- Practical Ethics: Will Down syndrome disappear?
There are concerns about the impact of the improving accuracy and availability of low risk cheap prenatal tests such as for Down syndrome (DS). Introduction of a noninvasive maternal serum test is expected that might provide a definitive diagnosis of DS in the first trimester at no risk to the fetus. The authors report that the tests should be virtually universally available and allow privacy of decision making. The authors ask whether the new tests will decrease the birth incidence of DS even further. Indeed, might there be no more DS children born? If so, is that a problem?
- Seven questions that keep physicists up at night [NS]
It's not your average confession show: a panel of leading physicists spilling the beans about what keeps them tossing and turning in the wee hours. That was the scene a few days ago in front of a packed auditorium at the Perimeter Institute, in Waterloo, Canada, when a panel of physicists was asked to respond to a single question: "What keeps you awake at night? The discussion was part of "Quantum to Cosmos", a 10-day physics extravaganza, which ends on Sunday.
- Womb transplant 'years away'
The reported two-year estimate for the first human womb transplant is overly optimistic. There are several major hurdles to overcome before this could be considered ready for trials in humans. It would also involve a series of operations, carrying all of the usual risks, plus ones that are as yet unknown, for a non life-threatening condition.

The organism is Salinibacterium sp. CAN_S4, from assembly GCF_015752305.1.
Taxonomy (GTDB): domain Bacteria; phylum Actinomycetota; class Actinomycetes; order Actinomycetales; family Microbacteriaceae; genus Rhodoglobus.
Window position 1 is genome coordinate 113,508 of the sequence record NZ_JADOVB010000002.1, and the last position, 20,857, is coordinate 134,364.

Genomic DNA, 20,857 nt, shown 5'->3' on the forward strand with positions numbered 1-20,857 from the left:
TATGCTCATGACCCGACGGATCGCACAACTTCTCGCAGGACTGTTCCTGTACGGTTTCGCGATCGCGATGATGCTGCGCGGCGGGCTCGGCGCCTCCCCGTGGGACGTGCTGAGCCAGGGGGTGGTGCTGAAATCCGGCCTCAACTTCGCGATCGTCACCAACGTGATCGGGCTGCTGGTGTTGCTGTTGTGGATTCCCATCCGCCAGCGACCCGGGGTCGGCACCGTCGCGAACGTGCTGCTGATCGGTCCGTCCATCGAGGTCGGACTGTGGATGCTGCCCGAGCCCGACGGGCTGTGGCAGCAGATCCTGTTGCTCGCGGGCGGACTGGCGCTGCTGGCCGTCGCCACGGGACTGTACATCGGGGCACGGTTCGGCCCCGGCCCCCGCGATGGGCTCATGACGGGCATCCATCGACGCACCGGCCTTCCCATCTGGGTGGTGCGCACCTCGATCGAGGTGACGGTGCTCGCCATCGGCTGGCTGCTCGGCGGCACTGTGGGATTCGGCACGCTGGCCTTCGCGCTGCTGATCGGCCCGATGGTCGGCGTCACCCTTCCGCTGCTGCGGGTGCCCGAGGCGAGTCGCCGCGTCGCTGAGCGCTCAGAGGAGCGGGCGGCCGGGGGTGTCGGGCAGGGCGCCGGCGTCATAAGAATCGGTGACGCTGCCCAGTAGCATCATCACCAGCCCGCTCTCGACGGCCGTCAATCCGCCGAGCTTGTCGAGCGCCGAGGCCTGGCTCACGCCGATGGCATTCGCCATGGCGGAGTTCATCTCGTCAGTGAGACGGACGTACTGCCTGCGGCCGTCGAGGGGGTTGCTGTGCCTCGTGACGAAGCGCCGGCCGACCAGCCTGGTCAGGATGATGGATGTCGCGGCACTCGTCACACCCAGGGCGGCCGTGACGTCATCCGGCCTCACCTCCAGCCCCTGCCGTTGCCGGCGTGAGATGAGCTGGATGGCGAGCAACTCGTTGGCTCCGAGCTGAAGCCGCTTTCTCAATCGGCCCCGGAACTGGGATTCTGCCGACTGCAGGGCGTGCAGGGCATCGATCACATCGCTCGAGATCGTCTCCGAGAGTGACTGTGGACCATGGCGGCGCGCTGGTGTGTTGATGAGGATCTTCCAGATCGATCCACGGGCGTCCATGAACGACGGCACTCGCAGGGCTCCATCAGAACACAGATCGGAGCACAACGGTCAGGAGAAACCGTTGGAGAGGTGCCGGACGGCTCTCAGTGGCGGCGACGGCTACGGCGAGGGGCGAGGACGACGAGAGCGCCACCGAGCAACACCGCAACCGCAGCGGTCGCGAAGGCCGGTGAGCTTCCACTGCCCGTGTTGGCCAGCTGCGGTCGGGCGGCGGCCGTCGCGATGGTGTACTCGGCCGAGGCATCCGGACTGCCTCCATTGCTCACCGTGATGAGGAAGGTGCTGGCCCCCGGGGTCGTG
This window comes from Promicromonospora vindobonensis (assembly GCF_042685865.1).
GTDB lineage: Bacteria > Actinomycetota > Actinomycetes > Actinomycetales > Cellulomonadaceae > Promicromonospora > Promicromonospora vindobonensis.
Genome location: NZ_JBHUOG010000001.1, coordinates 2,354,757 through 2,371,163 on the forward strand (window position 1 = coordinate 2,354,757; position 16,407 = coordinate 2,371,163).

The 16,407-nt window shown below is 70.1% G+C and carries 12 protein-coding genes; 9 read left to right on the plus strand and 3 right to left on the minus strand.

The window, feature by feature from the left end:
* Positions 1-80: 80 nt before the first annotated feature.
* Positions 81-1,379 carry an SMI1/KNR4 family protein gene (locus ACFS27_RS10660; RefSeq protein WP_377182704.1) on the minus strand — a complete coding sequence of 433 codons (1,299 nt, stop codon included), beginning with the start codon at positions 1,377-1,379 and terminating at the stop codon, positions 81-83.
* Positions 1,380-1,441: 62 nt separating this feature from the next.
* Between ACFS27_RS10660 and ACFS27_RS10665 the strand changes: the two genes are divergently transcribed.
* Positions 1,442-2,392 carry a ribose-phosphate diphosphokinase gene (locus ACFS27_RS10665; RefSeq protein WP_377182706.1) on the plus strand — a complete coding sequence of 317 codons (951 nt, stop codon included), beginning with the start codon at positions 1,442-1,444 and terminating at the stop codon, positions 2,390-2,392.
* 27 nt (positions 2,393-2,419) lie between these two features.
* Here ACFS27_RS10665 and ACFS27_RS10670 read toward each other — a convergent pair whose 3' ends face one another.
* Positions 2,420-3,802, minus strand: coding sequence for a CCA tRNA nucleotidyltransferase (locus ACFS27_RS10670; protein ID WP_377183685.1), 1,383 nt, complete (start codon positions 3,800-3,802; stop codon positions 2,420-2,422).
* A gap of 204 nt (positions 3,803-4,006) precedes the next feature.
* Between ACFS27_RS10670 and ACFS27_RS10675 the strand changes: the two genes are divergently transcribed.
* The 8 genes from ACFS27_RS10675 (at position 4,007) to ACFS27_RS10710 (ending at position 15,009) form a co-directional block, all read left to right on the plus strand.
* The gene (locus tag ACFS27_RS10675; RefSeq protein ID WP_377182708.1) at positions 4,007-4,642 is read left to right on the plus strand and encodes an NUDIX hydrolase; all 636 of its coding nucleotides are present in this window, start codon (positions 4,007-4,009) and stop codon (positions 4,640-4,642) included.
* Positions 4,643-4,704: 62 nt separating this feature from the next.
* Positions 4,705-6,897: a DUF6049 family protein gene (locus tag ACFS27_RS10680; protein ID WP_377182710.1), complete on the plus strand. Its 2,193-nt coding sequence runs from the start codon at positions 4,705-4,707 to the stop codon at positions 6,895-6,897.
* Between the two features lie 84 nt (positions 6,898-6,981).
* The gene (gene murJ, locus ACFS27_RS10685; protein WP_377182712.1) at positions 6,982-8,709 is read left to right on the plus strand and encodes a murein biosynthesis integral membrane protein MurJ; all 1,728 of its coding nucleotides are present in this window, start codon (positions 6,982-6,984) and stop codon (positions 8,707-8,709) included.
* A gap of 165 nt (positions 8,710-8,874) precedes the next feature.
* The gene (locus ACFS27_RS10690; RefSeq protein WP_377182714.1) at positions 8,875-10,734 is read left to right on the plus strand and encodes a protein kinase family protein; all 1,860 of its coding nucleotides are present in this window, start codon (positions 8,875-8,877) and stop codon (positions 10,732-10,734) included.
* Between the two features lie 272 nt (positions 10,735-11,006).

- An Open Letter to Future Bioethicists
I have thought about their question quite a bit. I have come to realize that the answer is not the same for everyone who presents the questions. But, the core of the answer is pretty much the same; pursue masters level training in bioethics, acquire familiarity with key social science methods and tools, learn something about a particular sub-area of the health sciences or life sciences and, seek out every opportunity to fine tune your analytical and rhetorical skills by working with others on projects, research, consulting, or teaching activities. At its heart bioethics is an interdisciplinary activity and knowing how to work with others who do empirical, historical, legal and normative work is a must.
Monday, October 26, 2009
Link dump: 2009.10.26
From the four corners of the web: